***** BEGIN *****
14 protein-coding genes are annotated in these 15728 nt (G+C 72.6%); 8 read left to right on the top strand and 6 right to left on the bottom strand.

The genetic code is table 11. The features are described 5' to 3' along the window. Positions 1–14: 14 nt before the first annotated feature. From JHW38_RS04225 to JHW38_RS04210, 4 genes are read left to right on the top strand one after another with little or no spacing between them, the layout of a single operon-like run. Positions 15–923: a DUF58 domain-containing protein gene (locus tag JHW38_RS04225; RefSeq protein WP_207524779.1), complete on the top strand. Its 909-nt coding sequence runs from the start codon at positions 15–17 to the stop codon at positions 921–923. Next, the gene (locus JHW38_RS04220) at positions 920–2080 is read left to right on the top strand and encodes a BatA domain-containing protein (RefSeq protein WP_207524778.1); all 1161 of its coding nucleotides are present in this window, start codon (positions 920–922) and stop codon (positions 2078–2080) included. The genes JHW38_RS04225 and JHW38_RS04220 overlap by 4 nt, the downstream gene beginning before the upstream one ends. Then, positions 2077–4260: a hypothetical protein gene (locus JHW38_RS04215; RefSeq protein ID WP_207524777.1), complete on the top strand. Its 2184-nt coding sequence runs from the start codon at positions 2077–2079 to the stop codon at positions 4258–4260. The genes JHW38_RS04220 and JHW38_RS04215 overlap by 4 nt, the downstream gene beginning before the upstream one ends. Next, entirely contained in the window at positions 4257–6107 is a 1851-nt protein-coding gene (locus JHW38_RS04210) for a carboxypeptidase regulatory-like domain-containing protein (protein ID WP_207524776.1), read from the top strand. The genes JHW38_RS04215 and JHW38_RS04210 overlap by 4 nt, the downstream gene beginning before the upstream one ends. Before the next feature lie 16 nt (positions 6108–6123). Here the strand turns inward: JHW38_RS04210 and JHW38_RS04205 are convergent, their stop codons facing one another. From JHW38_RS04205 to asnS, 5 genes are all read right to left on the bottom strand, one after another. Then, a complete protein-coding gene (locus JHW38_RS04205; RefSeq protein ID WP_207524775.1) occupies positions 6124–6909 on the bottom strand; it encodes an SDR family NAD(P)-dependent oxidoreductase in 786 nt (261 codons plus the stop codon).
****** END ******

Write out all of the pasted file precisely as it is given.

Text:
14 protein-coding genes are annotated in these 15728 nt (G+C 72.6%); 8 read left to right on the top strand and 6 right to left on the bottom strand.

The genetic code is table 11. The features are described 5' to 3' along the window. Positions 1–14: 14 nt before the first annotated feature. From JHW38_RS04225 to JHW38_RS04210, 4 genes are read left to right on the top strand one after another with little or no spacing between them, the layout of a single operon-like run. Positions 15–923: a DUF58 domain-containing protein gene (locus tag JHW38_RS04225; RefSeq protein WP_207524779.1), complete on the top strand. Its 909-nt coding sequence runs from the start codon at positions 15–17 to the stop codon at positions 921–923. Next, the gene (locus JHW38_RS04220) at positions 920–2080 is read left to right on the top strand and encodes a BatA domain-containing protein (RefSeq protein WP_207524778.1); all 1161 of its coding nucleotides are present in this window, start codon (positions 920–922) and stop codon (positions 2078–2080) included. The genes JHW38_RS04225 and JHW38_RS04220 overlap by 4 nt, the downstream gene beginning before the upstream one ends. Then, positions 2077–4260: a hypothetical protein gene (locus JHW38_RS04215; RefSeq protein ID WP_207524777.1), complete on the top strand. Its 2184-nt coding sequence runs from the start codon at positions 2077–2079 to the stop codon at positions 4258–4260. The genes JHW38_RS04220 and JHW38_RS04215 overlap by 4 nt, the downstream gene beginning before the upstream one ends. Next, entirely contained in the window at positions 4257–6107 is a 1851-nt protein-coding gene (locus JHW38_RS04210) for a carboxypeptidase regulatory-like domain-containing protein (protein ID WP_207524776.1), read from the top strand. The genes JHW38_RS04215 and JHW38_RS04210 overlap by 4 nt, the downstream gene beginning before the upstream one ends. Before the next feature lie 16 nt (positions 6108–6123). Here the strand turns inward: JHW38_RS04210 and JHW38_RS04205 are convergent, their stop codons facing one another. From JHW38_RS04205 to asnS, 5 genes are all read right to left on the bottom strand, one after another. Then, a complete protein-coding gene (locus JHW38_RS04205; RefSeq protein ID WP_207524775.1) occupies positions 6124–6909 on the bottom strand; it encodes an SDR family NAD(P)-dependent oxidoreductase in 786 nt (261 codons plus the stop codon).